Each organization that decides to initiate a PC-CIS will want to assess its readiness for undertaking this effort. For assistance in assessing readiness, there are tools and checklists developed by groups working on similar efforts. Examples include:
Another important readiness measure is preventing duplication of efforts or “right hand/left hand” confusion, particularly within large organizations or companies. Anyone preparing to pursue the creation of a PC-CIS should take stock of the entirety of the organization or company, and identify any potential individuals, teams, or departments that may own or have institutional knowledge of relevant information or relevant data that can be useful.
Each step laid out in this Blueprint is intentional and important to completing development of a sound PC-CIS. However, a group working toward a PC-CIS may not be able to complete the entire effort as a single project. There are not any elements of PC-CIS development that can be skipped.
However, it is possible to think about PC-CIS development as an incremental process with a series of separate deliverables that can be valuable and useful on their own. Examples of these interim deliverables are outlined below. (Note that each of these interim deliverables are described in more detail in the related sections of the blueprint.)
Set of impacts complied from existing data on patient experiences (evaluated for qualiy and relevance)
Set of impacts compiled through primary data collection from patients
Set of patient-priotitized impacts
Set of impacts compiled from existing other-stakeholder data (evaluated for quality and relevance)
Set of impacts compiled through primary data collected from other stakeholders
Combined set of impacts from patients and other stakeholders
Budget Development and Financing
For guidance in creating a budget and determining compensation and support for various project partners, see:
Areas to consider when developing a budget include:
Types of Activities
Patient group staff time (or consultants)
Event planning (virtual and in-person gatherings)
Secondary data collection
Primary data collection
Documentation of methods
Meeting and conference costs (virtual or in-person)
Zoom, WebEx, or similar tools for large, interactive virtual meetings
Meeting room space, travel costs for in-person meetings
Recording and transcription costs (virtual or in-person)
Food, drink, hotel, and other in-person meeting costs
Patient and expert partners
Secondary data purchase costs
Primary data collection (e.g., consultants, academic partners)
The cost of publishing open-source publications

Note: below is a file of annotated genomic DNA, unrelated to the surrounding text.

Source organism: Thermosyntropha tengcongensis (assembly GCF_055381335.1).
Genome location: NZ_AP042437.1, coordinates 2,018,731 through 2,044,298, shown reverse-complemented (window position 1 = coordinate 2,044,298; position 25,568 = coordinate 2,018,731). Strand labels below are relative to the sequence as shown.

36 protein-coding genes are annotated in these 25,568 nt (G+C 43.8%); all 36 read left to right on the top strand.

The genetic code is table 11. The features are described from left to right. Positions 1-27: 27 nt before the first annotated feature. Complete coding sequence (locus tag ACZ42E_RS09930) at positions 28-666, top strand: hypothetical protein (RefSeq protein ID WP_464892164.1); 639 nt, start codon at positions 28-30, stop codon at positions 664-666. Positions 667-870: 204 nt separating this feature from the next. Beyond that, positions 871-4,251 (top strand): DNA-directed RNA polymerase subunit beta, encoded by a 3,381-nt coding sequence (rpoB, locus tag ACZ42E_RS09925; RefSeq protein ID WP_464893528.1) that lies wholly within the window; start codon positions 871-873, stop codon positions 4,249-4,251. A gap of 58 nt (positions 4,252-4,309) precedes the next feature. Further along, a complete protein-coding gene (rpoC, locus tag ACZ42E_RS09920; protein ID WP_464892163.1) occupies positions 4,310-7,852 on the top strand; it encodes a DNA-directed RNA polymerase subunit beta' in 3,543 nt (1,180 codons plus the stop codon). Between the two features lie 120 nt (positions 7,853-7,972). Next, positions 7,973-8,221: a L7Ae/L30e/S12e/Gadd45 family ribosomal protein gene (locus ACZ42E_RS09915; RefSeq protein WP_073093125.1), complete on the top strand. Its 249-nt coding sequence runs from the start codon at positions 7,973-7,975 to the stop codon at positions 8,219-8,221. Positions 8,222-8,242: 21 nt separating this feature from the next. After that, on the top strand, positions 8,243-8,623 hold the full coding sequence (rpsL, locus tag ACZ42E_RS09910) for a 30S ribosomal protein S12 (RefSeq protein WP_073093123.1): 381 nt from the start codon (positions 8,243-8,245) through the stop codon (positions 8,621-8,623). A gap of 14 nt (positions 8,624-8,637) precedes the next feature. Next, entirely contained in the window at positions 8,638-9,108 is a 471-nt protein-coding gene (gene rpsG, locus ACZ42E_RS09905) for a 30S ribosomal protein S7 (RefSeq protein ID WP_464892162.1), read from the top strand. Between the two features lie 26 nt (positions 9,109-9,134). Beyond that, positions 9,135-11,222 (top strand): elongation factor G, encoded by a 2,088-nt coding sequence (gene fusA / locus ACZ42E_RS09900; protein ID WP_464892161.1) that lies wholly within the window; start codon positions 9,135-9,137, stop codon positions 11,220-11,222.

Sources of Support
Clearly, most organizations will not have all the financial resources to undertake PC-CIS development. Patient organizations must find ways to leverage what they have in-house in terms of staffing, data, and expertise, and will also need to seek funds such as grants and in-kind support. A patient group can begin by working with the partners they identify in the consortium to determine what each partner can bring to the table. To fill financial and resource gaps, the group can seek grants and support from organizations such as the Patient-Centered Outcomes Research Institute (PCORI), life-science companies interested in the disease area, or local or national health foundations.
Funding and Conflict of Interest
Important to the consideration of any funding source is maintaining independence and clear boundaries. In any fundraising efforts, it is valuable to consider any real or the appearance of conflicts of interest or undue influence. The National Health Council has a set of Standards of Excellence for patient groups that includes guidance for appropriately considering and disclosing funding from industry sources.
Resources to help here include:
Training and Onboarding
For any multi-stakeholder endeavor, but particularly efforts that prioritize and depend upon the role of patients, training or onboarding is an incredibly valuable tool for all stakeholders. Training can be valuable for familiarizing patients with research methodology, regulatory processes, or other concepts. Training is also key is for clinicians, researchers, and other stakeholders who may not have had experiences partnering with patients in such efforts. A number of existing trainings is available depending on the context of your PC-CIS development work. A sampling includes:
Depending on the community or group that is leading or being invited to partner in PC-CIS development, this training and onboarding step may need to come early in the planning process — potentially, as a very first step. Providing foundational training on engagement principles and the landscape of patients serving as partners in research, policy, and elsewhere in health care innovation may be an important “onramp” to PC-CIS creation for those very new to this type of activity.
Arthritis Use Case
For the INSIGHTS program, early considerations were technical and functional:
In terms of resources, this was a significant commitment and investment from the Arthritis Foundation (AF). The opportunity to develop and maintain the program was a key element of fundraising efforts both from individual, and corporate donors and sponsors.